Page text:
As a professor of history at Oklahoma Wesleyan University, my ultimate goal is to apply the four pillars (the Primacy of Christ, the Priority of Scripture, the Pursuit of Truth and the Practice of Wisdom) to historical study. In doing so, I want to show students how to interpret history from a Christian worldview. Too often, society embraces a revisionist viewpoint of the past by teaching students to distance themselves from the players. An arrogant mentality of “that could never happen today” or “I would never do that” develops and people forget (or disregard) the biblical truth of human nature. Now more than ever, it is imperative that we teach students how to defend the existence of absolute truth. Discussing our world’s history serves as a perfect way of training students how to respond when their contemporaries challenge that existence.
An example lesson plan may help clarify:
Each semester, I lead my students in a discussion entitled “Would you have been a Nazi?” The initial introduction to the topic always provides a good shock value. Students immediately take the offensive with incredulous faces, as choruses of “never” and “of course not” echo throughout the room. I then instruct the students to read excerpts from Christopher Browning’s book, Ordinary Men: Reserve Police Battalion 101 and the Final Solution in Poland. In his book, Browning traces the route of the Reserve Police Battalion 101 through Poland as they murder and maim Jews in the ghettos during Operation Reinhard. The Battalion even massacred entire Jewish populations of two different towns.
Most of these men were not ardent Nazis who bought into Hitler’s anti-Semitic propaganda; they were ordinary, middle-aged, working-class men who had been found, for some reason or another, unfit for regular military duty. Browning concluded that the men of Reserve Unit 101 killed Jews out of obedience to authority and peer pressure, not an inherent hatred. He posits that “within virtually every social collective, the peer group exerts tremendous pressures on behavior and sets moral norms. If the men of Reserve Police Battalion 101 could become killers under such circumstances, what group of men cannot?” 1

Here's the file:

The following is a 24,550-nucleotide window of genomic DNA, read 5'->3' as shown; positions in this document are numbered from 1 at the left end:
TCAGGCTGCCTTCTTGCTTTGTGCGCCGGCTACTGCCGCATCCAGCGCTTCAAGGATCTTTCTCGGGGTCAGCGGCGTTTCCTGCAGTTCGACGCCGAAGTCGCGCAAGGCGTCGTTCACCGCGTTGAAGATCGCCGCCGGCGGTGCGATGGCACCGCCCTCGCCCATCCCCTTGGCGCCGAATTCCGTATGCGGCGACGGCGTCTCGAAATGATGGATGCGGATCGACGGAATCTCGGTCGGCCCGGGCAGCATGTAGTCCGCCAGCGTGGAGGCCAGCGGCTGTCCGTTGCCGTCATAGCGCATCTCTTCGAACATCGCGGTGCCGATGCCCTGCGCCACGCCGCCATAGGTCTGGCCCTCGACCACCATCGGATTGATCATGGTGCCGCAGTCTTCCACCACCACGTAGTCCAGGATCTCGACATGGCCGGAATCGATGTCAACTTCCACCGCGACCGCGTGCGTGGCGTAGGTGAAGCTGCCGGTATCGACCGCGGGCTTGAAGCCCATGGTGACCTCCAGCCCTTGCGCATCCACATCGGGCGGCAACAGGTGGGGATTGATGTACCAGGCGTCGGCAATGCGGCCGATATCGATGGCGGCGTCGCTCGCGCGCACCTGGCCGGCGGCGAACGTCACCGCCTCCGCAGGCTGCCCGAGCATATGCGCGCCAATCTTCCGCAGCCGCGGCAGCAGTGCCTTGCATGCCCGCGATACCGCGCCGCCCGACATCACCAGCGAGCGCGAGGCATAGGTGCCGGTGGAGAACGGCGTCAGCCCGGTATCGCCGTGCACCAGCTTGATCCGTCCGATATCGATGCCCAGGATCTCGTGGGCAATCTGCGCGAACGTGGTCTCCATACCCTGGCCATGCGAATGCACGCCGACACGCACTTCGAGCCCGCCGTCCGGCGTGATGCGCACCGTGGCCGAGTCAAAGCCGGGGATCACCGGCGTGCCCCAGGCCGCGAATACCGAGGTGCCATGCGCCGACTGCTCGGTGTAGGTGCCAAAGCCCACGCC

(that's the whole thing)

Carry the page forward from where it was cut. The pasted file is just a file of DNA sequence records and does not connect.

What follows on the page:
I propose the opening question again, and the answers are not as emphatic. We can study Europe during the Holocaust as much as we want, but unless H.G. Wells’ plans for a time machine are realized successfully, we will never obtain firsthand experience of life in that time period.
One bit of absolute truth we know for sure pertains to the nature of man. Men are born sinful; therefore, it is arrogant, and frankly wrong, to assume that we, too, could not be swayed or pressured into committing murder. I pray I would have not participated in the violence, but the truth is, we just don’t know. By leading students through this discussion, my goal is to show them that the nature of man transcends time and space, that absolute truth does exist and that we as Christian historians must judge the past based on biblical standards alone.
- Browning, Christopher R. Ordinary Men: Reserve Police Battalion 101 and the Final Solution in Poland. New York, Harper Perennial, 1998.
Featured photo: German and Jewish police guard an entrance to the Łódź Ghetto. 1941. Public Domain.
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